Liza Howard

A year ago, I sat in a room full of strangers. An odd lady with a squid hat stood at the front of the room. She explained that the things I would learn and the people I would meet over the next few days would change my life. What did she know? I mean, she obviously could not discern good head wear from bad, how could she know that the people in that room would change the course of my life?

That lady with an odd taste in hats was Liza Howard. She was the reigning champion at The Leadville 100. Most importantly, she was the person who had brought all of us together. She had assembled a team of trail and ultra runners in a camp outside of San Antonio. The purpose was to teach trail running to members of Team RWB.

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Liza, the Squid hat and myself

Not only was she right, but she, herself was one of those people who helped shape my trail running future. Her love for teaching others has inspired me and helped me discover a love of sharing the knowledge that I gained from her and her team.

Knowing that you have made a difference in someone’s life is, perhaps, the most satisfying thing one can know. This is probably why you will almost always see her smiling.

But still, a squid hat? Why? Well, according to Liza, her friend Nikki was shopping for Halloween costumes and brought over some prospects. She accidentally left the squid hat behind and it was never returned. She wore it to camp because she thought it set just the right tone. As Liza put it “There’s room for everybody under the ultrarunning big top. Also it made me more visible.”

Ok, I will give her this, it does command attention in a fun way. Whomever was wearing the hat had the floor, one had to respect the squid hat. It does fit in with her personality. She has this fun way of teaching, where we ended up laughing our way through the planned lesson. This was usually due to bad acting or missed cues from the students she had chosen to help. Her teaching method involves anyone and everyone. Even bystanders are not immune to  becoming object lessons.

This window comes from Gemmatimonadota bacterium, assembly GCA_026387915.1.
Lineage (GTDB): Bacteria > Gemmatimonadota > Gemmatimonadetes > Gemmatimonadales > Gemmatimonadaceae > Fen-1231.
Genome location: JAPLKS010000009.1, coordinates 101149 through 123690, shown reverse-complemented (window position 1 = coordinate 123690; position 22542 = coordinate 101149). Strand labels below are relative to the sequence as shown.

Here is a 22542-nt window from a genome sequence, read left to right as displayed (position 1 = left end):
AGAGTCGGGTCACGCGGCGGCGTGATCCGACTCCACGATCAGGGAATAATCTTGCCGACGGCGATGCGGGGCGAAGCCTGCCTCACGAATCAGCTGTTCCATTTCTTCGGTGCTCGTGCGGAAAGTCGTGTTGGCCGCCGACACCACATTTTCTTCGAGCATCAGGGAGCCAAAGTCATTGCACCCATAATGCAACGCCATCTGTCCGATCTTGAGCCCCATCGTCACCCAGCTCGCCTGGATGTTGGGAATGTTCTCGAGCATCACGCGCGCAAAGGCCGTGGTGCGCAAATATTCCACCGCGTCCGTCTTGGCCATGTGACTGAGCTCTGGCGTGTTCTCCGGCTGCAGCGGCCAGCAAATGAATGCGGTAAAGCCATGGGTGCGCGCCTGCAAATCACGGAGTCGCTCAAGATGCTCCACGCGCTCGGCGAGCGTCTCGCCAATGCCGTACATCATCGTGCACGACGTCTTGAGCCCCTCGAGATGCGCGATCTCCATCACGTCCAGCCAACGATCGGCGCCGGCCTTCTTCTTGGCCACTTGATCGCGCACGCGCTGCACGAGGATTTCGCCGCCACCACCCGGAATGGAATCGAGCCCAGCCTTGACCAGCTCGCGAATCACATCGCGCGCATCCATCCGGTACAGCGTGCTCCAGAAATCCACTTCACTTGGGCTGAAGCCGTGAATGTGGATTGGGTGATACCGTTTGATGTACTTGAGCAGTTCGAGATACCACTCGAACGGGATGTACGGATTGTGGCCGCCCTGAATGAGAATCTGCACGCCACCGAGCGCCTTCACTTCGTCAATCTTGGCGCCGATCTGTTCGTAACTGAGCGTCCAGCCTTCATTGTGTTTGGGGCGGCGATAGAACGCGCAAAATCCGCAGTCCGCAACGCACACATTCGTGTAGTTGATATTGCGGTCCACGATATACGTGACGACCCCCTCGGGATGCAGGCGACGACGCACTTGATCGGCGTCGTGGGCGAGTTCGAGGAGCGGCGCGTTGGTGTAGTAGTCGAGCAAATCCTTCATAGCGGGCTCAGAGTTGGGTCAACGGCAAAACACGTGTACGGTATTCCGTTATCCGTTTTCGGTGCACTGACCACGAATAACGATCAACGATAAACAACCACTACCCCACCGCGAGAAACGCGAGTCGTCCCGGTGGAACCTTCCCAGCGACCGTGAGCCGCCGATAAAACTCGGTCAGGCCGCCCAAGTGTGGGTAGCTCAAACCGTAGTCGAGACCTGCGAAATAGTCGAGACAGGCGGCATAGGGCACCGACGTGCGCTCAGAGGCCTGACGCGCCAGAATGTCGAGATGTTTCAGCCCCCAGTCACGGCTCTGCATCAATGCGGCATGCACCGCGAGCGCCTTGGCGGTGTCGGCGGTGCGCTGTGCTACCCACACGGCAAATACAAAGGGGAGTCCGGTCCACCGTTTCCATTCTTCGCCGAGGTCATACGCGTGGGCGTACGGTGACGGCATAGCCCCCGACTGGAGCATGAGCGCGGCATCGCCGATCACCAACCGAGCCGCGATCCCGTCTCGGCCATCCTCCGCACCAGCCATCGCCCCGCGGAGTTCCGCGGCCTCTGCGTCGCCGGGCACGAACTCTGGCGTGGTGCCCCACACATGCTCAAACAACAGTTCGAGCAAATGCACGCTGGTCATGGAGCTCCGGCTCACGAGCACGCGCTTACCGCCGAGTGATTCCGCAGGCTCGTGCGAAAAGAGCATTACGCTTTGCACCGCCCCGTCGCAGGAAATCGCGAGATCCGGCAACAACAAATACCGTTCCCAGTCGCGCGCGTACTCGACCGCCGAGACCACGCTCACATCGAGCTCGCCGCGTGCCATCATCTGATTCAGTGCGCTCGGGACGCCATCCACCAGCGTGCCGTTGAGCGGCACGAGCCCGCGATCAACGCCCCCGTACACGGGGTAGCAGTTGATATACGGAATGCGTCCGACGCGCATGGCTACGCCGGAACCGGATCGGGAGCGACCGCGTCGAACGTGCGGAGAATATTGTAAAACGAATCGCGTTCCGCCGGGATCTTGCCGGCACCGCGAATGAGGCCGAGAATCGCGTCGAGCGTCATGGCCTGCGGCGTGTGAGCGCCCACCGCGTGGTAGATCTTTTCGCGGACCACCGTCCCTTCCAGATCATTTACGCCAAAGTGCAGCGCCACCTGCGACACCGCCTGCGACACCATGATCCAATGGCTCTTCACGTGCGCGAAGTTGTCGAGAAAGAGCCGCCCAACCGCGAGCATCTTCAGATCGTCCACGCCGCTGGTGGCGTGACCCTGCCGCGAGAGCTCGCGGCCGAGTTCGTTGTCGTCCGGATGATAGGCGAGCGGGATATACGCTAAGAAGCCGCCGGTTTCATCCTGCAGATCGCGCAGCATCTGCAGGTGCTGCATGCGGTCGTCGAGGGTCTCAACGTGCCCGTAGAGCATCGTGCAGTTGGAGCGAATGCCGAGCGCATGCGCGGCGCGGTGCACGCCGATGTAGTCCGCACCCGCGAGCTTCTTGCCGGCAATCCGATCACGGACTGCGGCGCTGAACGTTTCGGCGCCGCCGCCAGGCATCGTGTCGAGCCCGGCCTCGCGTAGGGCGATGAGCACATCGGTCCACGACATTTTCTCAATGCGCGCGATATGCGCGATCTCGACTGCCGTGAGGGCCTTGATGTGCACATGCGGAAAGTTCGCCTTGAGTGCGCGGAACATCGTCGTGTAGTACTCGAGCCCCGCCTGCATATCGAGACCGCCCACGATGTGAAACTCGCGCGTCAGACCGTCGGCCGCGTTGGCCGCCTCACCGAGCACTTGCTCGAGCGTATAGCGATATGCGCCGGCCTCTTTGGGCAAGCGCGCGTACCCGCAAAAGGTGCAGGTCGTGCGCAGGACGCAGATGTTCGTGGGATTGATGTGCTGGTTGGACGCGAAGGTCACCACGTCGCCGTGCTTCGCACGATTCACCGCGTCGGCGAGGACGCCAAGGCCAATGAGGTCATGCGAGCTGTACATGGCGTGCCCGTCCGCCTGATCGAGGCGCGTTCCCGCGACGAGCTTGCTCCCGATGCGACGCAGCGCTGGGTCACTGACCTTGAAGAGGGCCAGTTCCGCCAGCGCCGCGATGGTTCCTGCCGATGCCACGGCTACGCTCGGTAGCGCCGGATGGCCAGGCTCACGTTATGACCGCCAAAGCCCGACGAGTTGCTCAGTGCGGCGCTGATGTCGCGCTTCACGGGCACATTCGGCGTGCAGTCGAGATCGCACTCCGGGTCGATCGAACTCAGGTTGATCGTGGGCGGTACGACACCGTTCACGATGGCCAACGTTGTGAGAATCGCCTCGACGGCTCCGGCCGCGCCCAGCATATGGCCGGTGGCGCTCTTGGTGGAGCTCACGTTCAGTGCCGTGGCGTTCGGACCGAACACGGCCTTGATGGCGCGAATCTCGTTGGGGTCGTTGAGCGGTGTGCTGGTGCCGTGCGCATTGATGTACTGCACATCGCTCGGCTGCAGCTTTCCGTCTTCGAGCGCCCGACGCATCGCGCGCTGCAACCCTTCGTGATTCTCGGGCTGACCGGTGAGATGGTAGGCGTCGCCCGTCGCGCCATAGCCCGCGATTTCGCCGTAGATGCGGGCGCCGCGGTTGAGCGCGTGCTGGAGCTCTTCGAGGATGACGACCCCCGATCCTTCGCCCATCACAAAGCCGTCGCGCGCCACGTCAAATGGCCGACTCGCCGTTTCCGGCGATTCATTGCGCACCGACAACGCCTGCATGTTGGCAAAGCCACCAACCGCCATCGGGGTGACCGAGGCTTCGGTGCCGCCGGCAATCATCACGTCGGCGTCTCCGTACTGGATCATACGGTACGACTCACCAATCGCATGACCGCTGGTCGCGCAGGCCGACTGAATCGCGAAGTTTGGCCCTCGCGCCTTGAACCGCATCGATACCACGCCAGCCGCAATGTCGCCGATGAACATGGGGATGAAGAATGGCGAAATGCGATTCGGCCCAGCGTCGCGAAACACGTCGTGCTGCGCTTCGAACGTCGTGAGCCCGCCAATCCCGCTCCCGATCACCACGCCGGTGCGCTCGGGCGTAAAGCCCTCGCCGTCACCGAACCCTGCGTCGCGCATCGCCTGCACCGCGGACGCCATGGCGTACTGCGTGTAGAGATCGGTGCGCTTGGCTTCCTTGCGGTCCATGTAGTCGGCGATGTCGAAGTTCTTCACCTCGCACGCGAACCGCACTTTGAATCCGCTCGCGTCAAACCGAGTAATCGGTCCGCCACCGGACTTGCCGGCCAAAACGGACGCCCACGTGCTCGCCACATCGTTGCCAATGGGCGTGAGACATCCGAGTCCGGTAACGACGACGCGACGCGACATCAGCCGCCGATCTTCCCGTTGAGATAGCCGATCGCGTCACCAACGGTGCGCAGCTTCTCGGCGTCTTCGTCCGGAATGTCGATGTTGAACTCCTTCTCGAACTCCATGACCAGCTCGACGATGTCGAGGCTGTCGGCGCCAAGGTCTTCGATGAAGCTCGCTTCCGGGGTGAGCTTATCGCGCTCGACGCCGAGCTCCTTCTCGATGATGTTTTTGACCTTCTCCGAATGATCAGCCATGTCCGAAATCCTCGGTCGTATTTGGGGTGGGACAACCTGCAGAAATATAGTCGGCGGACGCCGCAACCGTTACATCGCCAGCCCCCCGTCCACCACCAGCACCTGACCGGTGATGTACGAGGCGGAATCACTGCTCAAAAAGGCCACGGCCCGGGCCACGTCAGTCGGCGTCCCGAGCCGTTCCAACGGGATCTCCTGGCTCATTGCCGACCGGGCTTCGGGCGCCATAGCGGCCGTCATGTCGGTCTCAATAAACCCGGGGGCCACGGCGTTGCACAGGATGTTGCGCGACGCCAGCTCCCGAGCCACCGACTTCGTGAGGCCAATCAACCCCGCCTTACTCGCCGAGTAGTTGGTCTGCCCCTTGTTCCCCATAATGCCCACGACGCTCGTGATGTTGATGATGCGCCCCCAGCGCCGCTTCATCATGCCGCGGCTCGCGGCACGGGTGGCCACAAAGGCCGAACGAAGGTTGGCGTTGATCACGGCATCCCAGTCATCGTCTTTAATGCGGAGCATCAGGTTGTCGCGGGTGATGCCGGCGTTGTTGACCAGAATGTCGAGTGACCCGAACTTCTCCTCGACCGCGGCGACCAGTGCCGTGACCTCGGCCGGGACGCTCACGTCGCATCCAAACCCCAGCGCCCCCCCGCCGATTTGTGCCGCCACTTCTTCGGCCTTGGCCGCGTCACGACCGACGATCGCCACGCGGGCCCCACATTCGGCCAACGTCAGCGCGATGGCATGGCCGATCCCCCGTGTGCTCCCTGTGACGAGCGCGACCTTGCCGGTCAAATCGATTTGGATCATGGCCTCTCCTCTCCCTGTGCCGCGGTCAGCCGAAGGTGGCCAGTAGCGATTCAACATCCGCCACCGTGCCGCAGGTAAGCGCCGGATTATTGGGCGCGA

As someone who spends so much time giving advice, I was curious, what was the best advice she had received. She said that when she was at the 50 mile point of a 100 miler, a friend asked how she was doing, she replied that she hurt. He told her that everyone was hurting. According to Liza, “It was the perfect reminder during that race and during training, that, of course, it’s hard. Don’t expect otherwise.”

Since she told me about this several weeks ago, I have turned to it during my training. Yes it hurts sometimes, but if it didn’t hurt, everyone would do it. The pain we are willing to endure is what makes us. Even when I am trying to learn more about her, she somehow has taught me.

With so many wins and podium finishes, I thought she would have this great story of how she got into running. Alas, it was just a simple choice, she wanted to run a marathon. The training group was so much fun that, as she put it, she kept going and never looked back. Going is somewhat of an understatement, her favorite race distance is now 100 milers. She claims it is due to her love for belt buckles.

I asked her what her most memorable finish was, she said it was the 2011 Javelina 100. It involved being hauled off to the hospital with a case of rhabdomyolysis. This is basically when the muscle tissue breaks down and releases their contents into the blood stream. This can be a very serious condition that can lead to renal failure. You can read her account of that race here.

In addition to running, she coaches for Sharman Ultra. She also teaches first aid having instructed at the Wilderness Medicine Institute of NOLS and National Outdoor Leadership School.